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Generate files from C/C++ headers using jinja2 templates

Project description

header2whatever (h2w)

Generate arbitrary files from C/C++ header files using CppHeaderParser to read the input files and Jinja2 templates to generate the outputs.

This grew out of a desire to generate pybind11 wrapping code from C++ header files. pybind11gen was created, but then I wanted to generate more things…

There are still rough edges, and the documentation is mostly nonexistent, but pull requests with fixes/improvements are very welcome!

As of 0.3.0, h2w requires Python 3.3+


pip install header2whatever


First, you need to create a jinja2 template that represents whatever you want to generate from the header file. For example, maybe you want to describe the functions in yaml:

{% for header in headers %}
{% for fn in header.functions %}
{{ }}:
  returns: {{ fn.returns }}
  {% for param in fn.parameters %}
  - { name: {{ }}, type: "{{ param.type }}" }
  {% endfor %}

{% endfor %}
{% endfor %}

And let’s say you have the following header file foo.h:

void some_fn(int i);
int returns_int(int p1, char* p2);

You can execute the following:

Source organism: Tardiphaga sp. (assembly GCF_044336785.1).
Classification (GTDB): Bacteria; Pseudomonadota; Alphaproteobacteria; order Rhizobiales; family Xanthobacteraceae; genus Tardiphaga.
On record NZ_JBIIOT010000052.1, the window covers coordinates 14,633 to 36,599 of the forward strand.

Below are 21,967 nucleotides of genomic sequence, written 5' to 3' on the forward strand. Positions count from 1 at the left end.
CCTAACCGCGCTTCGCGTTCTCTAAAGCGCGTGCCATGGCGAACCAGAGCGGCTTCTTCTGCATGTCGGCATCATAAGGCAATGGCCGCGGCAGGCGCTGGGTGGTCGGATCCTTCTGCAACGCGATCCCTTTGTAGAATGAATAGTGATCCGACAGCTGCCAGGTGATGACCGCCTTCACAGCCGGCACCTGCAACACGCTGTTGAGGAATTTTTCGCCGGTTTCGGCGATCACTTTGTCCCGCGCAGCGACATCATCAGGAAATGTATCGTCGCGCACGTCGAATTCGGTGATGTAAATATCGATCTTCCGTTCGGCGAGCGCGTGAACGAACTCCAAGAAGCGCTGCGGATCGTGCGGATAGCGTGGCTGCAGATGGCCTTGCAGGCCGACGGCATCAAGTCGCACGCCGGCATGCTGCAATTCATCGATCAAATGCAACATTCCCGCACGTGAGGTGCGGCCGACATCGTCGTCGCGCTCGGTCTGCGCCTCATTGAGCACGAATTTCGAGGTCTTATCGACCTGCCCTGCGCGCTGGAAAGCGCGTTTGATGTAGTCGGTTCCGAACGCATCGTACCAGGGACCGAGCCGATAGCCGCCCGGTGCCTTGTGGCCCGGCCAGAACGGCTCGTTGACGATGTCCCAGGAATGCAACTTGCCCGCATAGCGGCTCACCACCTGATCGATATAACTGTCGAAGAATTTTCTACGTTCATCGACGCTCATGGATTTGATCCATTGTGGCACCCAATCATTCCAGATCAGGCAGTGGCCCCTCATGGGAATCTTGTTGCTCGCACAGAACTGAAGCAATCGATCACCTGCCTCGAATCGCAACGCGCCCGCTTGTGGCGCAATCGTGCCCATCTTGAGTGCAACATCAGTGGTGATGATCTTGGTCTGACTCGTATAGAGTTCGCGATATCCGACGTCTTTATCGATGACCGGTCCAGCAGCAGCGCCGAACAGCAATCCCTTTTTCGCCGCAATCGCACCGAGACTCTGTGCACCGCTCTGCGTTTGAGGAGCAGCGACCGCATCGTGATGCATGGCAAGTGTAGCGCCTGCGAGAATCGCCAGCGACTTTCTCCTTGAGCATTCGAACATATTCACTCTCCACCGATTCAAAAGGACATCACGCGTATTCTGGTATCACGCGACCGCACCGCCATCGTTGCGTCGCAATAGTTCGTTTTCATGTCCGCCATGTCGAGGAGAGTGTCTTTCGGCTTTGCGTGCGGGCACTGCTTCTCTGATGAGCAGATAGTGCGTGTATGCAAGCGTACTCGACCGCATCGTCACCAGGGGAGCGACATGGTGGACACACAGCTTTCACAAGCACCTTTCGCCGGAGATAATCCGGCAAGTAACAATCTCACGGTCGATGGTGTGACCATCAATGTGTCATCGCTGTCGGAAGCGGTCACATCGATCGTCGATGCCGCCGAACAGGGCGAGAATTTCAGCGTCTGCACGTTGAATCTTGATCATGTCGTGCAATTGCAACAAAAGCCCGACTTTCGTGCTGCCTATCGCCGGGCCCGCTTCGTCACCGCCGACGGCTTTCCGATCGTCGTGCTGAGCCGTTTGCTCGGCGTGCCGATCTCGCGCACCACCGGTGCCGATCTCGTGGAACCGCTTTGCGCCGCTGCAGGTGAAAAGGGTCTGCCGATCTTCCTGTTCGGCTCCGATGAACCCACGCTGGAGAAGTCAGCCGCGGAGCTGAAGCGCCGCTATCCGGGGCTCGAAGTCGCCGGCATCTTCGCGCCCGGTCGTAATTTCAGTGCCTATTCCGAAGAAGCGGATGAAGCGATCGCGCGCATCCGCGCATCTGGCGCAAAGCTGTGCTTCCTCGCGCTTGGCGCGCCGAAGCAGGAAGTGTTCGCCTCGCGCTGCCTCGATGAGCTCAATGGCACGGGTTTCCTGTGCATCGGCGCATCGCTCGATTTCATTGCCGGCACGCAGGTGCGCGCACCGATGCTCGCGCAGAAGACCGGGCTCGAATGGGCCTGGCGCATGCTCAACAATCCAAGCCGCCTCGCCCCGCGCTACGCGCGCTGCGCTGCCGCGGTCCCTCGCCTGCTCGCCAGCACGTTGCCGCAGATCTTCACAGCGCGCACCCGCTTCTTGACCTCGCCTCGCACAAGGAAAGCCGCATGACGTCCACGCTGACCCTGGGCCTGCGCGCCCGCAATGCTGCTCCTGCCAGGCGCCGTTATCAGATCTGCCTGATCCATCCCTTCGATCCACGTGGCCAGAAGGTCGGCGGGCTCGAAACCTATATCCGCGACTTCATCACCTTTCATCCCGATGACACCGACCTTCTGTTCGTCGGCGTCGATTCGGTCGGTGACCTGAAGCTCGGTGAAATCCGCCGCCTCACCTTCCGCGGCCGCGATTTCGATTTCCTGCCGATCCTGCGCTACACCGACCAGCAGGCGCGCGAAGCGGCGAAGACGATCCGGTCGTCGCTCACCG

h2w foo.h -o foo.yml

And you’ll get the following output:

  returns: int
  - { name: p1, type: "int" }
  - { name: p2, type: "char *" }

  returns: void
  - { name: i, type: "int" }

As you can see, while this is a silly example, this approach is very flexible and fairly powerful.

Currently, the data structure passed to the template isn’t documented – but it’s a filtered version of whatever CppHeaderParser outputs when it parses a header.

See the examples folder for more examples.

Batch mode

If you need to process multiple files, or just want to record the parameters for autogenerating a file without writing a shell script, batch mode is useful. You pass two parameters: a yaml file with the configuration, and an output directory to write the files to.

Using data from external sources

Sometimes you want to mix in data that CppHeaderParser can’t give you. If you pass the --yaml option, it will load the yaml into a dictionary and make it available to the template as the ‘data’ variable.

You can also pass key=value parameters via the --param option, and the specified keys will be available to the template.

Custom processing

When you need to do more complex logic that a jinja2 template just isn’t appropriate for, you can specify a python file to load custom hooks from.

See [the default hooks](header2whatever/ for documentation.


Apache 2


Dustin Spicuzza (

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